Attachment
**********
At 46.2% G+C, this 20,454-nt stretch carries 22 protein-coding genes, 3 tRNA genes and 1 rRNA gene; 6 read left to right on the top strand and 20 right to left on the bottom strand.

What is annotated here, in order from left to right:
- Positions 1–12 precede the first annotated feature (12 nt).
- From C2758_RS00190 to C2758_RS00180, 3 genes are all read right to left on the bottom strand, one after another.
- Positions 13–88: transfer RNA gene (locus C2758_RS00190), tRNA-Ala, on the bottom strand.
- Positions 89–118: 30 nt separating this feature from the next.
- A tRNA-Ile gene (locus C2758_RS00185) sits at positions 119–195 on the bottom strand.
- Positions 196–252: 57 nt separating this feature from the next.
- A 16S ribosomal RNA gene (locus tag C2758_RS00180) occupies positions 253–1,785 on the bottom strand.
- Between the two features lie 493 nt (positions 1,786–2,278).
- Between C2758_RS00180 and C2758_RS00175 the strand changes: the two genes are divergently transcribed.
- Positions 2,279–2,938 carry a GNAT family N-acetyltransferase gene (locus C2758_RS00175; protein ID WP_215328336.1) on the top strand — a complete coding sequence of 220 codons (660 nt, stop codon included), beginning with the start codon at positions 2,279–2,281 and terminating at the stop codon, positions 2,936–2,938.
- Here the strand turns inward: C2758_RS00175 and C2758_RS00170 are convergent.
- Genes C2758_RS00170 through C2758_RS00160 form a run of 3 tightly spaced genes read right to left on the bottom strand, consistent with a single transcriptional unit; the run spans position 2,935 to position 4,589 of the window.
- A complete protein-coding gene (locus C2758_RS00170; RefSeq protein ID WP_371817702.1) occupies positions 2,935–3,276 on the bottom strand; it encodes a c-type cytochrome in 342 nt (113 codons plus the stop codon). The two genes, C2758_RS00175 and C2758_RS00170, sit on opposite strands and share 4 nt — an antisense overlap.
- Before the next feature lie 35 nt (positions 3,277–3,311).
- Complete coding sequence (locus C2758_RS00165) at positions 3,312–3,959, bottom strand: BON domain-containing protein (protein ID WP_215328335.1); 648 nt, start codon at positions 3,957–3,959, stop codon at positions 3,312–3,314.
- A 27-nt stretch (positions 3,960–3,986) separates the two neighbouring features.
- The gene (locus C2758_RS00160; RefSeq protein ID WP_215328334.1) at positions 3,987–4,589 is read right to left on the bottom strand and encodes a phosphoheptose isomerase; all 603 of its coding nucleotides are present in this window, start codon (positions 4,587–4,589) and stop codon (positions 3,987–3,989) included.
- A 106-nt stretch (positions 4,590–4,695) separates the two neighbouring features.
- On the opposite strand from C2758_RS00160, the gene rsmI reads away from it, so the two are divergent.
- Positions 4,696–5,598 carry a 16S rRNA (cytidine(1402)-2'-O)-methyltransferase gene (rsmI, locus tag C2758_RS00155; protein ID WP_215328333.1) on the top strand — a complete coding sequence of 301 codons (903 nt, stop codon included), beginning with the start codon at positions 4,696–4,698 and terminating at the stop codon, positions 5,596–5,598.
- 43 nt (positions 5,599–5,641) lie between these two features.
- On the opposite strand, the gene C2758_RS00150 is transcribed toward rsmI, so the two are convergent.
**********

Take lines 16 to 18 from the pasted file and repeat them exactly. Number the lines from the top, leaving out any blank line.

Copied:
- Before the next feature lie 35 nt (positions 3,277–3,311).
- Complete coding sequence (locus C2758_RS00165) at positions 3,312–3,959, bottom strand: BON domain-containing protein (protein ID WP_215328335.1); 648 nt, start codon at positions 3,957–3,959, stop codon at positions 3,312–3,314.
- A 27-nt stretch (positions 3,960–3,986) separates the two neighbouring features.